Mastercard to discontinue magnetic strip on cards

Mastercard to discontinue magnetic strip on cards

Mastercard is discontinuing magnetic strips on their debit and credit cards in the next few years starting in Europe by 2024 and having them completely phased out by 2033.

While swiping cards aren’t going away immediately (as all cards require them currently), Mastercard will make magnetic stripes optional in 2024, and in 2029 Mastercard will no longer issue them. Having magnetic stripes eliminated by 2033, leaves other payment network providers and partners roughly a decade to follow suit and phase out magnetic stripes.

“It’s time to fully embrace these best-in-class capabilities, which ensure consumers can pay simply, swiftly and with peace of mind,” says Ajay Bhalla, president of Mastercard’s Cyber & Intelligence business. “What’s best for consumers is what’s best for everyone in the ecosystem.”

Before the innovation of the magnetic stripe, flatbed imprinting machines would record card information on carbon paper sheets also known as “knuckle-busters”. Merchants would then have to compare their customer’s credit card numbers from these carbon copies to a list of bad credit cards the card companies would circulate. Talk about inconvenience!

Enter IBM in the early 1960s with the magnetic stripe. Allowing banks to encode card information while offering security, real-time authorization and most importantly convenience for cardholders and merchants alike. This became the most dominant form of card payment over the years until EMV, the card smart chip, was launched in 1994 by Europay, Mastercard and Visa.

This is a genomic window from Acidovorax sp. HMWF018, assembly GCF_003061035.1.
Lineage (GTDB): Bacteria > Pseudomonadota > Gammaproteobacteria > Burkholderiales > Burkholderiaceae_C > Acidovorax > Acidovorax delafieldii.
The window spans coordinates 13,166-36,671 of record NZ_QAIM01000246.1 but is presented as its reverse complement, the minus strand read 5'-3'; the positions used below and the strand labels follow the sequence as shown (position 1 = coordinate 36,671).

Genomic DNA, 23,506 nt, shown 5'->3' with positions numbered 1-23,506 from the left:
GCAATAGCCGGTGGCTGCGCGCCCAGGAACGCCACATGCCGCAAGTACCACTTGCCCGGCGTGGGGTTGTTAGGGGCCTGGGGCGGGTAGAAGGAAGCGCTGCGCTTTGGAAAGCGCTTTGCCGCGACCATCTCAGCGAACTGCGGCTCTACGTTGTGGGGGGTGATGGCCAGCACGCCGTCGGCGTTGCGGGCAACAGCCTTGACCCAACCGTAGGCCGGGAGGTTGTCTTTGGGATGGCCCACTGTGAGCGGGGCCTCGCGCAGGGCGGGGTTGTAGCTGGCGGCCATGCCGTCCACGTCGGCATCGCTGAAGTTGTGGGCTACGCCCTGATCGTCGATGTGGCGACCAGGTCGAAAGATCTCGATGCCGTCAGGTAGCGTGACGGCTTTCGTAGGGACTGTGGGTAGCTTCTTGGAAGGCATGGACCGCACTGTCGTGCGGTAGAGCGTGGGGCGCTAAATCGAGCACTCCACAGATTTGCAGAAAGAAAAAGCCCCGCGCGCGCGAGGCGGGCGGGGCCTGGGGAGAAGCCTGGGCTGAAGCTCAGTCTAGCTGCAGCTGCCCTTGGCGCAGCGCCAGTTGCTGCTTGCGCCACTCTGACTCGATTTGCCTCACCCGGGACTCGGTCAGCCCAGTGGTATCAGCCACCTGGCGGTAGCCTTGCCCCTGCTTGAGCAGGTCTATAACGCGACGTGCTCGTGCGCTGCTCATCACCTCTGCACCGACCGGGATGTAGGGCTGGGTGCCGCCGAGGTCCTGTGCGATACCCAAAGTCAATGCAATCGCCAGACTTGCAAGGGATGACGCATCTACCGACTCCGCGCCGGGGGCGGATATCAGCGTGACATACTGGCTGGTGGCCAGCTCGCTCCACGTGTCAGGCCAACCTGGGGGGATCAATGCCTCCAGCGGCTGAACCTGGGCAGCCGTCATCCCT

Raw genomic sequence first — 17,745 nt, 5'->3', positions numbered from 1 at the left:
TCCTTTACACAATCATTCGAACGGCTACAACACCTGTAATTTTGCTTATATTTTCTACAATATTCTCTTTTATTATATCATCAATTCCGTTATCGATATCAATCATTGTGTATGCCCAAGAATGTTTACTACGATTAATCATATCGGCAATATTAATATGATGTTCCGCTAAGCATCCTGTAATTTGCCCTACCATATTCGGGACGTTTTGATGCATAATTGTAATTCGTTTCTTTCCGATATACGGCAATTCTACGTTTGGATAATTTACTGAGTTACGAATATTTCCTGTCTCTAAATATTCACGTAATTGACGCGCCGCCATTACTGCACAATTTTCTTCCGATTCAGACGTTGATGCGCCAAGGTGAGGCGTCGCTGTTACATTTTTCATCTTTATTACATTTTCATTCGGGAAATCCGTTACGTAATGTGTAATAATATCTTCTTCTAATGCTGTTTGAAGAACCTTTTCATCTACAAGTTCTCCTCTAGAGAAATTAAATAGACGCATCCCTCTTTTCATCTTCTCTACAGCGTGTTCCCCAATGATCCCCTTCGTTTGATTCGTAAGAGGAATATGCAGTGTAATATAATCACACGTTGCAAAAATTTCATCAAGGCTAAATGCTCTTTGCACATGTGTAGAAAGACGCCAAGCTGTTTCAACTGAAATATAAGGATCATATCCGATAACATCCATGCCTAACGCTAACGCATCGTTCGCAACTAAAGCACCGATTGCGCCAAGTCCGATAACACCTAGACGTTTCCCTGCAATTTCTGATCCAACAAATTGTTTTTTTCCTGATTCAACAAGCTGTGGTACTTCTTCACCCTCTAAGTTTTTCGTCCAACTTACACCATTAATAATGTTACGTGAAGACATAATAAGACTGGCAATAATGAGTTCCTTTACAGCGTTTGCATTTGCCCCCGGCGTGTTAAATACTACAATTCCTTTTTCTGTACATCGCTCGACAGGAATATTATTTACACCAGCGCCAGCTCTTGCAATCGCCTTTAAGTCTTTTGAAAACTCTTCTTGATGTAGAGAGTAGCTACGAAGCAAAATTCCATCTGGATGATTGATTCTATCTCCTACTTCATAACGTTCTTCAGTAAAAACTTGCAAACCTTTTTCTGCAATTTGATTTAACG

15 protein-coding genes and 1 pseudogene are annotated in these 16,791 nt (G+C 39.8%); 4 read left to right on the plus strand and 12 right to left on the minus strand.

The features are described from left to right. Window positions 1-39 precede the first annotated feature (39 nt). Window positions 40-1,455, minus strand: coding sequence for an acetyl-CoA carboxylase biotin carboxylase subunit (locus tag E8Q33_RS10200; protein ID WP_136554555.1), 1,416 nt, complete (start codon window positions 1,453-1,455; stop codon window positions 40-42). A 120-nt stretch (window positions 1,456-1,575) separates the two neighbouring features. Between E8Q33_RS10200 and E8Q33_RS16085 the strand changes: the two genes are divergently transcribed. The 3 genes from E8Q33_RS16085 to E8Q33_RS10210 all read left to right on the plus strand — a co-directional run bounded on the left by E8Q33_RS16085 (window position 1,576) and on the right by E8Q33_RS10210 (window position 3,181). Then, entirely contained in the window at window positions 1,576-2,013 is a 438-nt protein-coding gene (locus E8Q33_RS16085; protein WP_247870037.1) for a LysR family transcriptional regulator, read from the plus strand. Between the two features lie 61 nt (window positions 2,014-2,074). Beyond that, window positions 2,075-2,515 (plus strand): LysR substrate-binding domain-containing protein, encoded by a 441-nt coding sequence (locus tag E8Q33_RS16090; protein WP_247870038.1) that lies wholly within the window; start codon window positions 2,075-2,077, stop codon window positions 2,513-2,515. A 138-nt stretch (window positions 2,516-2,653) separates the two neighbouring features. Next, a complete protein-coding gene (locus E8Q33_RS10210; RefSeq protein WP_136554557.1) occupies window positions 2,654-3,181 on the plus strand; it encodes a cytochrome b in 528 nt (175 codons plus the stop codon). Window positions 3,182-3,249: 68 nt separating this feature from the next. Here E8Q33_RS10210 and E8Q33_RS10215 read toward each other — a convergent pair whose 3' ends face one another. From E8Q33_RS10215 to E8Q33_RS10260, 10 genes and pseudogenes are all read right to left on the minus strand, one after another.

EMV brought increased security to card and mobile payments combining a chip and personal identification number required to complete a transaction. While the EU was quick to move to this safer technology, the United States took longer to adapt and a fraud liability shift was introduced to US Merchants as a way to expedite this safer way to pay. 

The EMV Liability Shift deadline was introduced in October 2015 where merchants or the issuing bank were now liable for card-present fraud if the merchant used the magnetic stripe instead of “dipping” the card (using EMV).

Over the past few years, magnetic stripes have seen a massive decline in transactions while newer forms of payments such as EMV, Contactless (tap and go), and mobile payments have grown significantly. These factors have finally pushed the magnetic stripes expiration over the edge with Mastercard becoming the first payments network to eliminate it.

The pandemic also accelerated this shift. In Q1 of 2021, Mastercard processed 1B more contactless transactions than previous year and in Q2 of 2021, 45% of all in-person transactions were contactless across the globe. 

With this new comfort in mobile and contactless, Mastercard has noticed a shift in consumers’ appetite for new payment options. They say consumers “are increasingly willing to experiment with new payment options,” with nearly 2 of every 3 respondents in Mastercard’s New Payments Index Report saying they tried a new payment method they would not have tried before the pandemic.

Over the next decade, as magnetic stripes are phased out, EMV technology is becoming even more secure than ever before. 

Mastercard recently introduced new quantum-resistant specifications (Ecos) for contactless payments. Ecos ensures trust, leveraging new quantum-resistant tech and specifications that deliver advanced protection and privacy when making a transaction. This new technology will protect merchants and cardholders significantly for years to come with the same tap-and-go experience.